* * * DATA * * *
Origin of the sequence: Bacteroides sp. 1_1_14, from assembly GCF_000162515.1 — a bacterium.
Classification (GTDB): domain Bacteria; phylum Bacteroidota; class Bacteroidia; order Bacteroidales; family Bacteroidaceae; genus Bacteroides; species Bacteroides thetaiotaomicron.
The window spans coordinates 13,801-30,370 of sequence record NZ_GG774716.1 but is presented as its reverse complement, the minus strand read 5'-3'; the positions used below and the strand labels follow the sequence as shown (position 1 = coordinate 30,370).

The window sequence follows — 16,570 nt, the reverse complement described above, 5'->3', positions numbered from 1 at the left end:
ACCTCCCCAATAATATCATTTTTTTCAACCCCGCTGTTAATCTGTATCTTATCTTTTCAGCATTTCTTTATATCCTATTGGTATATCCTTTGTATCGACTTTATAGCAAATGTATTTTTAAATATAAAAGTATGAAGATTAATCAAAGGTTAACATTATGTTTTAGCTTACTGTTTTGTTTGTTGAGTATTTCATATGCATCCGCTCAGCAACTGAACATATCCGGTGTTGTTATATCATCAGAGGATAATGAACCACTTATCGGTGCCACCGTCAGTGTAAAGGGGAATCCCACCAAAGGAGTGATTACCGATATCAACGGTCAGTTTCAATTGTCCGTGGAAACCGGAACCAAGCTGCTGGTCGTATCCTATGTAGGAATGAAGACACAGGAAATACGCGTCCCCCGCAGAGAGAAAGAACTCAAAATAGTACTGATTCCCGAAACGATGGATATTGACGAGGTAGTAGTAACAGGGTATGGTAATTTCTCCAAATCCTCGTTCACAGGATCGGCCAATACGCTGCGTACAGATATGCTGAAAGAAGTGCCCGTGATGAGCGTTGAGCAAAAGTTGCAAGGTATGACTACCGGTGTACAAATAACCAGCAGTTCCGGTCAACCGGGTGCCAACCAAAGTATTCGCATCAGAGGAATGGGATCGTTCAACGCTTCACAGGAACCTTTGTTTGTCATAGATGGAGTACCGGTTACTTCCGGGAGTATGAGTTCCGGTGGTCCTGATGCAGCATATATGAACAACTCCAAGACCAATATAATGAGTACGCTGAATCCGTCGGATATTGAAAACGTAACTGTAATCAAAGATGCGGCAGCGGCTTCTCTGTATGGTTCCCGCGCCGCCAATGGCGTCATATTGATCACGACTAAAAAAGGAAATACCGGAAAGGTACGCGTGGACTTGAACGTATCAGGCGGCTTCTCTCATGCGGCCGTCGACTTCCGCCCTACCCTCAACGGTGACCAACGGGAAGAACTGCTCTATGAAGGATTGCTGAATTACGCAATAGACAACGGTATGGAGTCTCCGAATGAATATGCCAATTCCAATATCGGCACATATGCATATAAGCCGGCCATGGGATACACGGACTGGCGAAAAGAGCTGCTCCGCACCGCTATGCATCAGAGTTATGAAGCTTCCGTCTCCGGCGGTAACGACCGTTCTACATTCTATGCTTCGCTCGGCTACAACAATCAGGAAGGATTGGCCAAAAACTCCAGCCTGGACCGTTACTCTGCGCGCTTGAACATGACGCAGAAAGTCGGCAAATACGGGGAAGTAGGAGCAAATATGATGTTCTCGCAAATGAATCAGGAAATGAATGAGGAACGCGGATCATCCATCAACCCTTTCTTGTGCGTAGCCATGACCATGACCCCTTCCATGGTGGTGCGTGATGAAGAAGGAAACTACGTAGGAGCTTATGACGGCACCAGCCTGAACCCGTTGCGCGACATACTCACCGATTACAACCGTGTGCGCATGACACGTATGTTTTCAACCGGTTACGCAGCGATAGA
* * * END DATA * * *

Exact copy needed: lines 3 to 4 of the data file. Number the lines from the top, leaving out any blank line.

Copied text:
The window spans coordinates 13,801-30,370 of sequence record NZ_GG774716.1 but is presented as its reverse complement, the minus strand read 5'-3'; the positions used below and the strand labels follow the sequence as shown (position 1 = coordinate 30,370).

The window sequence follows — 16,570 nt, the reverse complement described above, 5'->3', positions numbered from 1 at the left end: